As I drive my fossil-fueled-from-who-knows-where car into work at the farm, I listen to the radio. The reports from Gaza make me cry every time.
Particularly last Thursday—the funeral for an Israeli adult civilian was contrasted with the funeral for two Palestinian boys.
When I first moved to Cambriville, I had an unpleasant temp job in the basement of the Harvard Business School doing data entry. The thin—though horrifying—saving grace was that the data was at least interesting. I was going through Federal reports and entering how much money the United States has given other countries in foreign and military aid every year since 1950.
Since its creation, Israel was consistently one of the top recipients of aid—both foreign and military. (Egypt was the other biggest recipient of both.) Palestine, by contrast, was one of the lowest recipients of any aid, and I am almost certain that they never received military aid.
I am only a tepid student of the crises in the Middle East. What I do know is that I hate to think of people being killed and fighting for a homeland. I hate worse to recognize that the government that represents me funds one side of a fight and not the other, as if Might could make Right. The prevailing myth that this is a faith-based battle and the rest of the world is uninvolved is violently inane.
The best thing I have ever come across relating to the Israeli-Palestinian horror is from “Before There is No Where To Stand,” a book of poetry by Israelis and Palestinians. The poet Vivien Sansour was asked to write an introduction, and refused. Her refusal is beautiful.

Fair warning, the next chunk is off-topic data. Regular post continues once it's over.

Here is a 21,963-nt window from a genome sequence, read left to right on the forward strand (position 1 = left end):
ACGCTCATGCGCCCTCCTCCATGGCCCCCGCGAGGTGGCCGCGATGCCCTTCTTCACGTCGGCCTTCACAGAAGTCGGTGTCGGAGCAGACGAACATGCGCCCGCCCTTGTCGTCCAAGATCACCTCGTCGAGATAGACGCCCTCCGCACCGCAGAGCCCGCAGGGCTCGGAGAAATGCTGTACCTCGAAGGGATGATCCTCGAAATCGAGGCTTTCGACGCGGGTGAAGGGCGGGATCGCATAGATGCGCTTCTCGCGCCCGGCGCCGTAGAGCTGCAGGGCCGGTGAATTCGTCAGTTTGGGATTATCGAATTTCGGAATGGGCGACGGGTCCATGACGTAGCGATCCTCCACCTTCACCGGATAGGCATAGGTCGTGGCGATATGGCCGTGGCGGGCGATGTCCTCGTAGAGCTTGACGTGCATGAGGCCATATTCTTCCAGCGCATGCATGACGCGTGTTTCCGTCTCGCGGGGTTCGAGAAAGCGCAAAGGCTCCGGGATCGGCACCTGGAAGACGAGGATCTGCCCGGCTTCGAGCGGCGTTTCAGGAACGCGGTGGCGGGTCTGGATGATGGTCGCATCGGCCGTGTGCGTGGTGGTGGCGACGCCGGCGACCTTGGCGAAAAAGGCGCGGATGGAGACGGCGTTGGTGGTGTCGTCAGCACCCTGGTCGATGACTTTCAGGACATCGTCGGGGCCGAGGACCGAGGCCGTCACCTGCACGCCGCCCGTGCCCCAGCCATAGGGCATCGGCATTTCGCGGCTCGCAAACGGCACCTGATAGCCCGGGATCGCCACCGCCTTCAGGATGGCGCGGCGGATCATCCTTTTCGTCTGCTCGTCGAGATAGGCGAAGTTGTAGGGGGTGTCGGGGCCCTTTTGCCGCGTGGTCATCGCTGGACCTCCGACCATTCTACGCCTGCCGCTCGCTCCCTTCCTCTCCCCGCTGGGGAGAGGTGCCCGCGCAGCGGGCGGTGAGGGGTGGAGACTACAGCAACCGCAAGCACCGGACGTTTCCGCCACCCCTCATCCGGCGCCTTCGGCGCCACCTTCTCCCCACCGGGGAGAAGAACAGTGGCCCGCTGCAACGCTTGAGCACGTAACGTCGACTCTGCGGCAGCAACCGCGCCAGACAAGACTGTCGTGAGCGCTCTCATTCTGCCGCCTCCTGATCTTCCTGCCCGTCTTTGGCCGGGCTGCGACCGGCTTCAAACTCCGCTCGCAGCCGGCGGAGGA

“Please accept my sincerest apologies for being so late in responding to you. I have been reading the manuscript and really struggling with it to be honest. For the sake of full integrity I would like to share with you a couple of things. I do not feel a just representation and I am afraid that in the context of an unfortunately misunderstood political reality the anthology, although I know and trust that it is well intentioned, perpetuates an idea that I am very uncomfortable with and that is of framing the situation as two people who just need to get along and who just don’t understand each other. …The people of Gaza are imprisoned with no access to sea or land to run away to even. I do not want to focus on these details, I just want to explain why in the struggle to achieve justice, which is the only way to peace, I am growing more and more convinced alongside my Israeli and international colleagues who are also struggling for justice, that it is important for us to present the situation as it is: A military occupation and not a conflict between two people. Jews, Muslims, Christians have lived together in Palestine before 1948 and it was not until a European colonial project was started in the beginning of the 1900s that we started ‘not to get along.’”